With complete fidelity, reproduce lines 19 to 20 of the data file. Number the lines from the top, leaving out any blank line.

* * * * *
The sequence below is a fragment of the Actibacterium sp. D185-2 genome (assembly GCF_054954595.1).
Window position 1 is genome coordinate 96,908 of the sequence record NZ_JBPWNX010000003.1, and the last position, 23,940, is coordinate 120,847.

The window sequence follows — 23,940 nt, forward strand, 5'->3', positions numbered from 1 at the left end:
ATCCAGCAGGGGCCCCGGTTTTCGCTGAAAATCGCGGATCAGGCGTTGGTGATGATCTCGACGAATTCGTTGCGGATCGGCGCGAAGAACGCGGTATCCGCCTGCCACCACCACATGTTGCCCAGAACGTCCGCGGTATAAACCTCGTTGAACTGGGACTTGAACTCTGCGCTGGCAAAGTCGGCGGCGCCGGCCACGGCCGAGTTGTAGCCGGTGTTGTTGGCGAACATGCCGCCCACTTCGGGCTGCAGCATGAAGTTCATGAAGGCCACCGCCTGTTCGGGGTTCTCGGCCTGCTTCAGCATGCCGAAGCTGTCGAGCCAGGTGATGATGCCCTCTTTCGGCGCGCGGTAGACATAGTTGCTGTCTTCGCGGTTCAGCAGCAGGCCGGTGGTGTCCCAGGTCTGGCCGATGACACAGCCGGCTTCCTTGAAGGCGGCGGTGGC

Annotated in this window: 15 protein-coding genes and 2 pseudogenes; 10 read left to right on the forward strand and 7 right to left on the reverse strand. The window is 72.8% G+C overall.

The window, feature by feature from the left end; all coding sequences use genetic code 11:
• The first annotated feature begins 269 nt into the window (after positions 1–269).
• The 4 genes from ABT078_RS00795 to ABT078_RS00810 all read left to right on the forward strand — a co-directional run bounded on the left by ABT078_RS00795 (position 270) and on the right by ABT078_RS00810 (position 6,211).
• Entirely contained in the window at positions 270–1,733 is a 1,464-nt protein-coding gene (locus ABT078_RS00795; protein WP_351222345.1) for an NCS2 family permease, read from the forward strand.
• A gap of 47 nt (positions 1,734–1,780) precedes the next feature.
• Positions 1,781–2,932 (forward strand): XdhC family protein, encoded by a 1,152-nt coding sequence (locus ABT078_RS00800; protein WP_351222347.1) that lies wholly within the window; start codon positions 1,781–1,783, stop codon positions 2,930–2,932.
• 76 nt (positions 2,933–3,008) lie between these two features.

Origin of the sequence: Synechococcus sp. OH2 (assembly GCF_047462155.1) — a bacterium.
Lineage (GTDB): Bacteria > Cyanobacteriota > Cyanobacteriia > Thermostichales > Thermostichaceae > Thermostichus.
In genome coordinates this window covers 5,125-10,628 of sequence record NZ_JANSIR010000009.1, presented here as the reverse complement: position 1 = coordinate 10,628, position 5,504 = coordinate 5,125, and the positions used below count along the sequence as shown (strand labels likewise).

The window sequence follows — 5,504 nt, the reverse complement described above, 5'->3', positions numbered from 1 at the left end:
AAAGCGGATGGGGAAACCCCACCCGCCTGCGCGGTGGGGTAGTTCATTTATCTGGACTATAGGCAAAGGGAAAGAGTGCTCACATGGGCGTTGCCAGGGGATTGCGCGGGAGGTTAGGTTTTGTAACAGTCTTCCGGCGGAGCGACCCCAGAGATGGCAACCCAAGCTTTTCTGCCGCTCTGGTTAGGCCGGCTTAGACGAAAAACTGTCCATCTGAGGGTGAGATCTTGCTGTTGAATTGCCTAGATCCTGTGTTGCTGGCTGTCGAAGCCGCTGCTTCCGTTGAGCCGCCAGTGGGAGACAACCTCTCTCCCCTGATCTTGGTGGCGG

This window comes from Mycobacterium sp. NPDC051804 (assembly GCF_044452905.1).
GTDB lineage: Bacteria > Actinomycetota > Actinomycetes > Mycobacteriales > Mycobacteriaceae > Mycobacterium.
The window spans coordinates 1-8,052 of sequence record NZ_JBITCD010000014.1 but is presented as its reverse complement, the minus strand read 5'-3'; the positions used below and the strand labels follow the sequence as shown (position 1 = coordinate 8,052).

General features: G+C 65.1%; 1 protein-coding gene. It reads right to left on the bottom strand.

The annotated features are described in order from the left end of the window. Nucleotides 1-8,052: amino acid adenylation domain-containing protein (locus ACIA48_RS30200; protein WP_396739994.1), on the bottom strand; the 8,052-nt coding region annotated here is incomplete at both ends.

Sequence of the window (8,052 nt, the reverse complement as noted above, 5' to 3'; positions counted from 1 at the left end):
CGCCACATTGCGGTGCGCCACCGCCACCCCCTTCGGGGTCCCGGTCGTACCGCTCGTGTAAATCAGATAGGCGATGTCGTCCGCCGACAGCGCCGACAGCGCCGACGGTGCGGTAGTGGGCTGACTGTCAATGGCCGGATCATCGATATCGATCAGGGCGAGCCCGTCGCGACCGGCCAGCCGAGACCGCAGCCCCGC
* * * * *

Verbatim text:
GTDB lineage: Bacteria > Actinomycetota > Actinomycetes > Mycobacteriales > Mycobacteriaceae > Mycobacterium.
The window spans coordinates 1-8,052 of sequence record NZ_JBITCD010000014.1 but is presented as its reverse complement, the minus strand read 5'-3'; the positions used below and the strand labels follow the sequence as shown (position 1 = coordinate 8,052).